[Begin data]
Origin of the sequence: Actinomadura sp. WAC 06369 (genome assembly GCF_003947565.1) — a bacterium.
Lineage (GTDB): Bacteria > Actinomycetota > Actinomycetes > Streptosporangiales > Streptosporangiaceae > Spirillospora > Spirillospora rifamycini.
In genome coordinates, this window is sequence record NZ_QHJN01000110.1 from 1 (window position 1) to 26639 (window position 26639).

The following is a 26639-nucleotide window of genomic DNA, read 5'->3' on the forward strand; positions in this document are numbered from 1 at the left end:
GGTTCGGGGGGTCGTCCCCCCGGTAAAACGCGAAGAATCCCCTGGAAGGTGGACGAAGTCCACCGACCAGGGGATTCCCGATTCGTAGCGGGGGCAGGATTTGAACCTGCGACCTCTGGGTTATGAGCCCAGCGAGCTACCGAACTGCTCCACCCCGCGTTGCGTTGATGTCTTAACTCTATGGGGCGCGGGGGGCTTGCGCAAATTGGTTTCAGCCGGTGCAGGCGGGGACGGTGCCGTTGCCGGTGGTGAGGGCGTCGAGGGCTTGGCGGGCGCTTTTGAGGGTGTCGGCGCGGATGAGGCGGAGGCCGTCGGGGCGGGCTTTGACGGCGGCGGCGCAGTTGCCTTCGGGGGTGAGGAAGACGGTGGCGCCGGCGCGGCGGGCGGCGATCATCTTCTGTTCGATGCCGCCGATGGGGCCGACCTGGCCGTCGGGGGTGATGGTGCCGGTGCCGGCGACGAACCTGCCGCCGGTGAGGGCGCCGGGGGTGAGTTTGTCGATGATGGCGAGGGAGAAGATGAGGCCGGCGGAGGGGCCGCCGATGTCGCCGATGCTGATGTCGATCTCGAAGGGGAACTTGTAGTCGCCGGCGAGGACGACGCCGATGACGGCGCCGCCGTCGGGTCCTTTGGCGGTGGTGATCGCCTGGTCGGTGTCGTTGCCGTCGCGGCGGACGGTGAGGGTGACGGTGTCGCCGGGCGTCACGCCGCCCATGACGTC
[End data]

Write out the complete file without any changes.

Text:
Origin of the sequence: Actinomadura sp. WAC 06369 (genome assembly GCF_003947565.1) — a bacterium.
Lineage (GTDB): Bacteria > Actinomycetota > Actinomycetes > Streptosporangiales > Streptosporangiaceae > Spirillospora > Spirillospora rifamycini.
In genome coordinates, this window is sequence record NZ_QHJN01000110.1 from 1 (window position 1) to 26639 (window position 26639).

The following is a 26639-nucleotide window of genomic DNA, read 5'->3' on the forward strand; positions in this document are numbered from 1 at the left end:
GGTTCGGGGGGTCGTCCCCCCGGTAAAACGCGAAGAATCCCCTGGAAGGTGGACGAAGTCCACCGACCAGGGGATTCCCGATTCGTAGCGGGGGCAGGATTTGAACCTGCGACCTCTGGGTTATGAGCCCAGCGAGCTACCGAACTGCTCCACCCCGCGTTGCGTTGATGTCTTAACTCTATGGGGCGCGGGGGGCTTGCGCAAATTGGTTTCAGCCGGTGCAGGCGGGGACGGTGCCGTTGCCGGTGGTGAGGGCGTCGAGGGCTTGGCGGGCGCTTTTGAGGGTGTCGGCGCGGATGAGGCGGAGGCCGTCGGGGCGGGCTTTGACGGCGGCGGCGCAGTTGCCTTCGGGGGTGAGGAAGACGGTGGCGCCGGCGCGGCGGGCGGCGATCATCTTCTGTTCGATGCCGCCGATGGGGCCGACCTGGCCGTCGGGGGTGATGGTGCCGGTGCCGGCGACGAACCTGCCGCCGGTGAGGGCGCCGGGGGTGAGTTTGTCGATGATGGCGAGGGAGAAGATGAGGCCGGCGGAGGGGCCGCCGATGTCGCCGATGCTGATGTCGATCTCGAAGGGGAACTTGTAGTCGCCGGCGAGGACGACGCCGATGACGGCGCCGCCGTCGGGTCCTTTGGCGGTGGTGATCGCCTGGTCGGTGTCGTTGCCGTCGCGGCGGACGGTGAGGGTGACGGTGTCGCCGGGCGTCACGCCGCCCATGACGTC